Celia Hayes is a geologist by training and has spent her career working in and around the resources sector, starting out in the UK energy industry (oil and gas, offshore wind), before pivoting to mining – first based in operations in Australia and then working around the world with South32.
Now a partner at Deloitte, Celia leads a sustainability and climate change team, based in Western Australia. Her focus is on working with clients to integrate sustainability into business as usual, and in valuing the ecosystems they interact with to create resilient and sustainable businesses that are stewards of natural systems and can thrive in a circular economy (CE).
CE provides a framework for an economy decoupled from finite materials. Will mining become obsolete?
If we stick with the general definition of mining, which is to take stuff out of the ground and produce minerals and metals from it, I will say yes, mining on earth in its current form and definition is finite.
Regardless of circular concepts, there are finite stocks of minerals we can retrieve, so there will be an end to this period at some point (and the timing of this will vary by commodity).
And with this, the real question then becomes more about accessibility.
Tell us more about this …
However, this point is probably still quite far in the future. So, for the moment, if we talk about circularity and transitioning to a different economic framework, mining has an important and critical role to play in providing key materials into the economy.
As technology has evolved, deposits that are more complex or lower grade have become more accessible, and, often, more economical.
At the same time, social and environmental impact has been often considered an inevitable trade-off for access to minerals. However, this is starting to shift, where access to minerals is now being considered a necessary trade-off in preserving the integrity of social and environmental systems – the market value of which is increasingly realised.
This is reflected in extended approval times, rejected mine expansions, loss of social license to operate and resistance against new mining projects.
Access to mineral resources is already being restricted as a result, and this will shorten the lifespan of ‘traditional mining’, though will be very jurisdiction based.
That’s an interesting shift in how we think about mining. Has it taken root in the industry yet?
Yes and no. On the one hand, the global mining industry is coming under ever greater scrutiny in terms of its social and environmental impacts and, as managing externalities has become more costly, some companies are transitioning to internalise these things and to redefine the value of things like social license.
On the other hand, a broad assessment of the mining industry, including artisanal and small-scale mining as well as large industrial mines, suggests that there is still no singular baseline standard for the industry. The general feeling is that the industry still largely underperforms relative to key areas of sustainability, leaving it vulnerable to this shift.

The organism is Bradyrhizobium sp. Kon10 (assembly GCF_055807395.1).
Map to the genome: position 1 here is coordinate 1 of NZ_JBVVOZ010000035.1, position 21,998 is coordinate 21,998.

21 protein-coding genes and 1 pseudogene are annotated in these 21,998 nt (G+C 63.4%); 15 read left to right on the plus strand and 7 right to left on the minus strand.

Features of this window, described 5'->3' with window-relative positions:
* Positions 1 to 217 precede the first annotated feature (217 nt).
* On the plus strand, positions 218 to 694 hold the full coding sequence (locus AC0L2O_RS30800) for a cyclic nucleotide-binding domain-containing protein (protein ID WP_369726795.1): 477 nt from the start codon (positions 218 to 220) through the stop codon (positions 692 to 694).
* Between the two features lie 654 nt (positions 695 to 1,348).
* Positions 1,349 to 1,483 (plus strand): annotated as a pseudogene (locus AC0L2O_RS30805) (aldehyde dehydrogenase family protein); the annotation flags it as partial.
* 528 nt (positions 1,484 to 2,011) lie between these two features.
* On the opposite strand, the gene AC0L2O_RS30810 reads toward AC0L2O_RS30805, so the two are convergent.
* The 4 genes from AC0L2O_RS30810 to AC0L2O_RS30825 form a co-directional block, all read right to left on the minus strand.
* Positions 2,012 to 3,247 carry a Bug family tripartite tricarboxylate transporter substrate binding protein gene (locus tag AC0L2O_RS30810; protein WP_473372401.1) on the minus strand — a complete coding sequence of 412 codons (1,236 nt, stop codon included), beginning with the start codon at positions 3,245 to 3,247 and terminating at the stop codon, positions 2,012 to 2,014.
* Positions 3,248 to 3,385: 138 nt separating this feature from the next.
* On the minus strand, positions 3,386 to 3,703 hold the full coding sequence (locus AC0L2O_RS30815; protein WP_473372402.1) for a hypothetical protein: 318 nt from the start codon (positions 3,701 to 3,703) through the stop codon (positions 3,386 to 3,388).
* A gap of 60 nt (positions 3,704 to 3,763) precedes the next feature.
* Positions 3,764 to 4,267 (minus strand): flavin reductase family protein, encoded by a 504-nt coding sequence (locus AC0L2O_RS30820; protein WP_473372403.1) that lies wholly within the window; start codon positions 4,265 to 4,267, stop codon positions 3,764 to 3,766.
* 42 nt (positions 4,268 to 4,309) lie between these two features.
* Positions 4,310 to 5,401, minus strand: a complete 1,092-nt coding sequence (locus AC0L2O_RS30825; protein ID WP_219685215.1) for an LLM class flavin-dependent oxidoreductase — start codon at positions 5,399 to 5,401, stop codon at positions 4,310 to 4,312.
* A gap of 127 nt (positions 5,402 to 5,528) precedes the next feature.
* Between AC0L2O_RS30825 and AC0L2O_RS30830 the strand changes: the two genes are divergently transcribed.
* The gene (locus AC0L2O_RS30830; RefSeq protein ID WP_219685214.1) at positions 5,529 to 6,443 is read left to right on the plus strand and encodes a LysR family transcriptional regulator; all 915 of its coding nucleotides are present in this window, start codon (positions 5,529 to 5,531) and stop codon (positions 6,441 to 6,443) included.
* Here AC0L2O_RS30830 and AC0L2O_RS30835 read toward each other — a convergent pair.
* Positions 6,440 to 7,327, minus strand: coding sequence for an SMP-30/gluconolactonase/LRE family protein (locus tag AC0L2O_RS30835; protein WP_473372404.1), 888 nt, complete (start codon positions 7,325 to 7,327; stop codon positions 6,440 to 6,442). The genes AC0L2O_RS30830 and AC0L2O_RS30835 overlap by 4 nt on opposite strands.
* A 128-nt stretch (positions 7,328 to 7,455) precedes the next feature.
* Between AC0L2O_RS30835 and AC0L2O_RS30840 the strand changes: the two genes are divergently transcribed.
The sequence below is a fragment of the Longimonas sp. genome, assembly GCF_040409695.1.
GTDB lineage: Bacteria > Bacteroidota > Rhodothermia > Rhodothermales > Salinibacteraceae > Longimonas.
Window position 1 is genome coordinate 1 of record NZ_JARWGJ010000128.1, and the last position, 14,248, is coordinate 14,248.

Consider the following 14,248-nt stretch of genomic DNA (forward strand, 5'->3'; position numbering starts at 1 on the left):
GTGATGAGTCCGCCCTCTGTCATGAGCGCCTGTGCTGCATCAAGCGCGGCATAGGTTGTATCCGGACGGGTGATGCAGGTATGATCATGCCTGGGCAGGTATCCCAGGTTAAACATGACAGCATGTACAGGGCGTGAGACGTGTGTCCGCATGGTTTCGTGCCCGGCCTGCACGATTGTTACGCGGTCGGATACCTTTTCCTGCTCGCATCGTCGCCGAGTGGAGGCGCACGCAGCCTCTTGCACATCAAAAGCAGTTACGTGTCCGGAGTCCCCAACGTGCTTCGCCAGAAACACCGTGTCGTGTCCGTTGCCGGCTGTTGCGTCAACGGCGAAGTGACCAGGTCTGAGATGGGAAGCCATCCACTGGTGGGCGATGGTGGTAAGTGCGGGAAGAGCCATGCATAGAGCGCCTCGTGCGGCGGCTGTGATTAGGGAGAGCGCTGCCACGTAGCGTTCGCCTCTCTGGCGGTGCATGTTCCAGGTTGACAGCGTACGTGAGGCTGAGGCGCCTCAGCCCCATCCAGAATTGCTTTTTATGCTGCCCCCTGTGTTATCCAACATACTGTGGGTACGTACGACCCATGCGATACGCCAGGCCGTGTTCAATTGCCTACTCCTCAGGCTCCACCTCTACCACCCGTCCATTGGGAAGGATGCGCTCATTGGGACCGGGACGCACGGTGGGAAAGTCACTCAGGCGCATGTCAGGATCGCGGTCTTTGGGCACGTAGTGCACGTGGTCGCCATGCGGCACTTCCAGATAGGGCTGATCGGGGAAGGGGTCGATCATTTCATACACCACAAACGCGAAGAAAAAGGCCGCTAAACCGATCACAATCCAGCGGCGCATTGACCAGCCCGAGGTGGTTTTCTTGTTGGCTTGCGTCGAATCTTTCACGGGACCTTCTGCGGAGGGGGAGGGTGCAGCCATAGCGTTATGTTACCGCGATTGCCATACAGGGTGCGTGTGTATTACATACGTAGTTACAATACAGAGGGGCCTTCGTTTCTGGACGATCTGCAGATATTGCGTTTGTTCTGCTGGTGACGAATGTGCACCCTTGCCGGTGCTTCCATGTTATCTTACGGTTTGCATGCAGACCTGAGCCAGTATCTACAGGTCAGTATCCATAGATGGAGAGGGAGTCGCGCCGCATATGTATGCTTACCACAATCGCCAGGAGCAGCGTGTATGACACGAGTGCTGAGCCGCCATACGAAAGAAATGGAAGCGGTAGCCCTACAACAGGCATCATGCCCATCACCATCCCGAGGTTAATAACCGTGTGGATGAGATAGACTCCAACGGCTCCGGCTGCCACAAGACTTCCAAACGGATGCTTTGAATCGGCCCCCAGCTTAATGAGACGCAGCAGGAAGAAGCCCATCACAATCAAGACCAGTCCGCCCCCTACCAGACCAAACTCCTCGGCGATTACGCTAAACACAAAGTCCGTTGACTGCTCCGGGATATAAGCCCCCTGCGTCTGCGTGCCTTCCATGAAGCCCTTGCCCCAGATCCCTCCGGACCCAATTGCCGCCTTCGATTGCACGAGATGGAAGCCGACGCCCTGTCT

As a result, changing mindsets towards redefining value and looking at future business transition is becoming a matter of survivability for mining companies.
That’s not exactly a surprise …
True. Overall, I think we could say that there is a need for a significant shift in how miners define and consider value.
There’s a lot of potential and opportunity that gets lost through the linear concept of value that’s still predominant in the industry today, which is centred around extracting resources and selling them for the highest possible price.
One way for miners to start this transformation is to adopt the lens of conscious circularity. Can you tell us more about this and how it differs from unconscious or regular circularity?
For the most part, what are called ‘circular’ initiatives tend to focus on resource efficiency, for example, through improved recycling rates, waste reduction, water reuse – generally looking to minimise negative impacts.
With conscious circularity, we shift the focus towards maximising positive impact by looking at how we define and understand value through the entire ecosystem rather than just the mine. Once a mining company makes that shift, it becomes possible to recognise that there are constant flows of value within this ecosystem.
For example, social license given from communities is a flow of value, as is the work of employees at a mine site who come in every day and contribute to a successful operation and, likewise, the jobs provided by the entity.
With respect to nature, there’s an inherent value which must be considered. For example, if there’s a forest around the mine, much of the value lies in its ecosystem services – its ability to regulate the climate, mitigate flood damage, provide food or contribute to pollination.
It’s much the same with water; water used in many cases is not only valuable for mine processing and general operations, but it has an inherent value for everyone who lives around the mine as well. Natural ecosystems, rivers, soil, groundwater, people, existing communities, they all have an intrinsic value.
So, the question becomes: what is the value of each of these components and how will their value be impacted by the mine?
That makes a lot of sense, even though it seems difficult to grasp at first. How companies can start implementing this shift?
Mining is a complex business and we have come a long way in terms of complex thinking in areas like mine design, we’ve just ignored the system around us.
Now it’s about applying this systems approach to circularity, with the same mindset that a geologist brings to a difficult deposit: let’s figure this out, we can do it!